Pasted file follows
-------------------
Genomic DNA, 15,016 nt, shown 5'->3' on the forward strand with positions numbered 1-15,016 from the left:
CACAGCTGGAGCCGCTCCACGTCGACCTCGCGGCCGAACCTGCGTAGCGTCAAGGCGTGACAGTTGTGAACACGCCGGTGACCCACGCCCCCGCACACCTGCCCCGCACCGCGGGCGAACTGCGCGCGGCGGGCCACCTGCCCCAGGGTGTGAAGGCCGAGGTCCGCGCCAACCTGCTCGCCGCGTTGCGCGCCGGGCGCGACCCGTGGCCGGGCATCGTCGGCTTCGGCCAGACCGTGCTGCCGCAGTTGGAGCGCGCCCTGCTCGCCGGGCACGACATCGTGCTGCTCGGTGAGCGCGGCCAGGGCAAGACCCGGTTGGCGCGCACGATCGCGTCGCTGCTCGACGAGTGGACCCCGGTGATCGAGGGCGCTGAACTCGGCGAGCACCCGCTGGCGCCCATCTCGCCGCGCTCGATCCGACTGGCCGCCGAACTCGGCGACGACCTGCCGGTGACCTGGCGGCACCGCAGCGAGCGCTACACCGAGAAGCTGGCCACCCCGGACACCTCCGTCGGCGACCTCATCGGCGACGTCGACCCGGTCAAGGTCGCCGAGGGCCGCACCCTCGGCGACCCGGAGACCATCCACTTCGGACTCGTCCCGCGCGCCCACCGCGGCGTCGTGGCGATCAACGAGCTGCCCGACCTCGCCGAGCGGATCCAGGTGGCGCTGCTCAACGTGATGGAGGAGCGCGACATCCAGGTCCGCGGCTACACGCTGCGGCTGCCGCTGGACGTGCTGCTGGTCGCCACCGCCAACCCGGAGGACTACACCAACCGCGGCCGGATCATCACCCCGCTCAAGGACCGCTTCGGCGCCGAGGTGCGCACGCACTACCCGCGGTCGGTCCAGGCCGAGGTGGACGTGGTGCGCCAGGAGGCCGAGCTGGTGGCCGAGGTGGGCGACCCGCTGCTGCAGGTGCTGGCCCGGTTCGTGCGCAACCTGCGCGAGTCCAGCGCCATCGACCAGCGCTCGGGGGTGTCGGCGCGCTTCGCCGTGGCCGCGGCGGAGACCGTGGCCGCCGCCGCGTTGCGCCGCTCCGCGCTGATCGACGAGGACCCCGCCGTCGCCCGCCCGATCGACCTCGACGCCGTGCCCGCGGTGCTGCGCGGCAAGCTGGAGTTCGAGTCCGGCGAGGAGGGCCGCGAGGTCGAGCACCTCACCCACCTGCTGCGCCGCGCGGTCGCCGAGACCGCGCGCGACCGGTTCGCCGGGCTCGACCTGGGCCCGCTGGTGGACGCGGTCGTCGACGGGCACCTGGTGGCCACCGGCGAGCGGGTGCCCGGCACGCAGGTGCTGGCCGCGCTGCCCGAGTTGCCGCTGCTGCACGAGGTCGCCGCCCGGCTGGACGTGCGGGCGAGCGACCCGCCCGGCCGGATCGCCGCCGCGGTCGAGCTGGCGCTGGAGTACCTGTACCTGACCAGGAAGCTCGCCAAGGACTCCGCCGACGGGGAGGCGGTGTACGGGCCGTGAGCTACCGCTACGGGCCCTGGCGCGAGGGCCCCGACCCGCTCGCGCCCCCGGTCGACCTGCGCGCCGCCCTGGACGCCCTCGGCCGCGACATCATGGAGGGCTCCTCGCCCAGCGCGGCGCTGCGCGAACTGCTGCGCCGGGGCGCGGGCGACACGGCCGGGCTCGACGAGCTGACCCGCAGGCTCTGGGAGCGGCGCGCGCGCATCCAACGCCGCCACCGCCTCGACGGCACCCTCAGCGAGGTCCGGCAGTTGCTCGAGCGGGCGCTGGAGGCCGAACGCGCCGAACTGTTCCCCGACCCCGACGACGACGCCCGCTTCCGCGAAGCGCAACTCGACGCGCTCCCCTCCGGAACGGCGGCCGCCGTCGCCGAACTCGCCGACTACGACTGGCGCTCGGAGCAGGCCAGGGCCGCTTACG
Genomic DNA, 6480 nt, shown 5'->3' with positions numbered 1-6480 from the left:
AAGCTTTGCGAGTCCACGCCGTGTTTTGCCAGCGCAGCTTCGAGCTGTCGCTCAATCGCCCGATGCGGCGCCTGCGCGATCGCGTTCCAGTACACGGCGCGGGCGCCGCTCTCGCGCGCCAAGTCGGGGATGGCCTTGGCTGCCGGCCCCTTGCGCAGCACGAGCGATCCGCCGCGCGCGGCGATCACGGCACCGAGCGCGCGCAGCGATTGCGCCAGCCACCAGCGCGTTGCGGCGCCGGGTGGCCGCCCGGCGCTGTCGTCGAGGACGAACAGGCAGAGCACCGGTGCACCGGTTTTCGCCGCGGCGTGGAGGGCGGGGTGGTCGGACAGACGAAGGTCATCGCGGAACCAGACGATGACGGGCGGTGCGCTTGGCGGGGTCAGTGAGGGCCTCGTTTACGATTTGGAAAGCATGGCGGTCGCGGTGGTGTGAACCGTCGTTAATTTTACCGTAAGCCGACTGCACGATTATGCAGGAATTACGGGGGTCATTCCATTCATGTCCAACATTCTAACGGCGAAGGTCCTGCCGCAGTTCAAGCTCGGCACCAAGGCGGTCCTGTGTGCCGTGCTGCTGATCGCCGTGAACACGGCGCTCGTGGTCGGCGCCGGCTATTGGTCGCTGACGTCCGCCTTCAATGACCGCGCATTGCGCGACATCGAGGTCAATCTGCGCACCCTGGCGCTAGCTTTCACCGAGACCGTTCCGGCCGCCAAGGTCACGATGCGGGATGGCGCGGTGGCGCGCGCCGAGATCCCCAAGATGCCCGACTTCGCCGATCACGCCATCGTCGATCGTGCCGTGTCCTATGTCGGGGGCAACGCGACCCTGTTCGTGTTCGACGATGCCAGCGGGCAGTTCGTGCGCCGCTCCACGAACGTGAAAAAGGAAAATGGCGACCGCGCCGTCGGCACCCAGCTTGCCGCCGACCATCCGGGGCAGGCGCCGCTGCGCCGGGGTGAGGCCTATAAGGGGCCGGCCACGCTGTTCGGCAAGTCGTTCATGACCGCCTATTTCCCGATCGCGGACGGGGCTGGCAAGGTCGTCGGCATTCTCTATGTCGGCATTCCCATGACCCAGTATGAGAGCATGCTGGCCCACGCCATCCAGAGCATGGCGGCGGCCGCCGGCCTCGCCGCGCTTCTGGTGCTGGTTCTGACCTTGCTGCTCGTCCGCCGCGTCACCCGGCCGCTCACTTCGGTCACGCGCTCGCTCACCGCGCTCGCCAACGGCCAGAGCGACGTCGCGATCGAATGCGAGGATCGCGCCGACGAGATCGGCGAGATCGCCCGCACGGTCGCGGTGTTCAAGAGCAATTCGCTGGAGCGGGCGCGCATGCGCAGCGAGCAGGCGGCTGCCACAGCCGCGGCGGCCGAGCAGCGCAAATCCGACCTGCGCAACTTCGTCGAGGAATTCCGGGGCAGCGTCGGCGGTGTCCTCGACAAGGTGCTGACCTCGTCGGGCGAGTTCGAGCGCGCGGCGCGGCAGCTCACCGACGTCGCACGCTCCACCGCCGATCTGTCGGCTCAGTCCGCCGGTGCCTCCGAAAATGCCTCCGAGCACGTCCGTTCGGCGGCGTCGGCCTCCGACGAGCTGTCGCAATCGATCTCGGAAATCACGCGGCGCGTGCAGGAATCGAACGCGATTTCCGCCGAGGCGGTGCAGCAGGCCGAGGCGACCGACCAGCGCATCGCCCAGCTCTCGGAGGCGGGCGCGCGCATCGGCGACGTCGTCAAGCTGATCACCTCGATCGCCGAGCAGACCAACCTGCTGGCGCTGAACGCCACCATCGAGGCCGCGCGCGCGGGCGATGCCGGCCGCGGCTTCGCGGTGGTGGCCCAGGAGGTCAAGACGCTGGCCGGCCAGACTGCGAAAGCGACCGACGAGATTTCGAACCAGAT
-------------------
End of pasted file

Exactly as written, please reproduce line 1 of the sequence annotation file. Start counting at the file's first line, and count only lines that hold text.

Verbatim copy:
Genomic DNA, 15,016 nt, shown 5'->3' on the forward strand with positions numbered 1-15,016 from the left: